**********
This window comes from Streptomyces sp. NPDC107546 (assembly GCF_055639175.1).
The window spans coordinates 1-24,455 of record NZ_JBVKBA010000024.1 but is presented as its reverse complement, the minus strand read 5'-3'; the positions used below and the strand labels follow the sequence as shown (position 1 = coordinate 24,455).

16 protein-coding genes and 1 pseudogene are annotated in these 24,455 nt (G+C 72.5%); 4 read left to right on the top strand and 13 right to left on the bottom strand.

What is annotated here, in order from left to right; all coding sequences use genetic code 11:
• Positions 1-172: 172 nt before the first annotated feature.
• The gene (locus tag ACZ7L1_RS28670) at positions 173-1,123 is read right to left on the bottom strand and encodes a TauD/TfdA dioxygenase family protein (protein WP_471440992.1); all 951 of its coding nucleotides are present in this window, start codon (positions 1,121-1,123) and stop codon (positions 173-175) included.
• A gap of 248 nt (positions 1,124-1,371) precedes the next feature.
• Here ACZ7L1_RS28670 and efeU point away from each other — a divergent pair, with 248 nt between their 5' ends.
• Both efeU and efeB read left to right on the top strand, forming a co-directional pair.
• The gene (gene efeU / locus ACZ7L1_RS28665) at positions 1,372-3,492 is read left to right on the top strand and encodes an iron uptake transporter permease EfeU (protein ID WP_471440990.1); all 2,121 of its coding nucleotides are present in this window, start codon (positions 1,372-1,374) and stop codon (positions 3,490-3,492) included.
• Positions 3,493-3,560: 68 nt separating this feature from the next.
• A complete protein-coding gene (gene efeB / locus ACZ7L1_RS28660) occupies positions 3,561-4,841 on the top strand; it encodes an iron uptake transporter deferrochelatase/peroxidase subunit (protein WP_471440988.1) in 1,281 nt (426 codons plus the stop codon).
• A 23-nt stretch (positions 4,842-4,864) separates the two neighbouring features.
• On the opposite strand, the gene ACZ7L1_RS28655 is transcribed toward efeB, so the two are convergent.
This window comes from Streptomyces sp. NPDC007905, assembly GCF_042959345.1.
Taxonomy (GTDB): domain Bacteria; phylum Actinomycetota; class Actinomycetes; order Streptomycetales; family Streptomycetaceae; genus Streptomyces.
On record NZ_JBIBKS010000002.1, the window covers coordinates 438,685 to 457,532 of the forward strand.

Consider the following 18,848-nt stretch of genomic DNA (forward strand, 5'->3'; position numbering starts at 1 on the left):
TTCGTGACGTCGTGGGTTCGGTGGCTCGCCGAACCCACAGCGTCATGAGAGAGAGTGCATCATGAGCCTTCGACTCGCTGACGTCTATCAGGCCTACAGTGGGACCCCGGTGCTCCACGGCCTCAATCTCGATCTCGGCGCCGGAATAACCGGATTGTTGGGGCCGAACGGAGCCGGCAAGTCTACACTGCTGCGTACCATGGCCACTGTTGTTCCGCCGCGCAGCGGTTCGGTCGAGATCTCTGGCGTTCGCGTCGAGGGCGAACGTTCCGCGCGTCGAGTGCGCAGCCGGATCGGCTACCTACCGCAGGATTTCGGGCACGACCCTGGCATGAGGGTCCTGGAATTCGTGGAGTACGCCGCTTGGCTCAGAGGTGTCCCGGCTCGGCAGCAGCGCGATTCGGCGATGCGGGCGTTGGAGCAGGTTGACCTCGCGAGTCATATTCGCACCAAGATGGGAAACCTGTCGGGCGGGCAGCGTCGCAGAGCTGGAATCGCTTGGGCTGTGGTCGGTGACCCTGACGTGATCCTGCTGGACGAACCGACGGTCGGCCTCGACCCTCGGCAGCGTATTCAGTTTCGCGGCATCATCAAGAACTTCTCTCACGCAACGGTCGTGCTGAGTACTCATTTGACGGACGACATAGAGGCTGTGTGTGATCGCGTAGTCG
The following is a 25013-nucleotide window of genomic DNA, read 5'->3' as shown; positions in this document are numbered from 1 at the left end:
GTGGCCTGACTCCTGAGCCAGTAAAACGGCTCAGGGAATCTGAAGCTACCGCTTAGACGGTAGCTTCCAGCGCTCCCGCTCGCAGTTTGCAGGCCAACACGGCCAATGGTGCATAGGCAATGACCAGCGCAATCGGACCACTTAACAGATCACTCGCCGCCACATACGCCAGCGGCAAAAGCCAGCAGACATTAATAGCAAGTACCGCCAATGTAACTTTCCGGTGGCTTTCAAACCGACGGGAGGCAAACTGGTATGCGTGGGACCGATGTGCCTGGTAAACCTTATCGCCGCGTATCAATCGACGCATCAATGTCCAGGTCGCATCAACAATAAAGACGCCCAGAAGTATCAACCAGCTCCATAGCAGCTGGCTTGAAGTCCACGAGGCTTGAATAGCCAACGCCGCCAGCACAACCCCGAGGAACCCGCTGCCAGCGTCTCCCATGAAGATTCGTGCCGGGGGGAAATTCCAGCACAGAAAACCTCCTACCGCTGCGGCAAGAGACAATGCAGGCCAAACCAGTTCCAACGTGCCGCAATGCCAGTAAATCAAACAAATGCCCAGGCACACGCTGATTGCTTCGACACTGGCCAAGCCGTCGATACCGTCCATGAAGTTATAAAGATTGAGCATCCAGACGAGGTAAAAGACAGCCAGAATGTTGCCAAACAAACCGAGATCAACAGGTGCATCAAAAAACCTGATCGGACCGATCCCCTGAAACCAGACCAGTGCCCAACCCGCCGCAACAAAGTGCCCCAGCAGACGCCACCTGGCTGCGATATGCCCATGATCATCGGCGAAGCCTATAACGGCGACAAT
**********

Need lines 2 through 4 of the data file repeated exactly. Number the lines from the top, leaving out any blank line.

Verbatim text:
The window spans coordinates 1-24,455 of record NZ_JBVKBA010000024.1 but is presented as its reverse complement, the minus strand read 5'-3'; the positions used below and the strand labels follow the sequence as shown (position 1 = coordinate 24,455).

16 protein-coding genes and 1 pseudogene are annotated in these 24,455 nt (G+C 72.5%); 4 read left to right on the top strand and 13 right to left on the bottom strand.

What is annotated here, in order from left to right; all coding sequences use genetic code 11: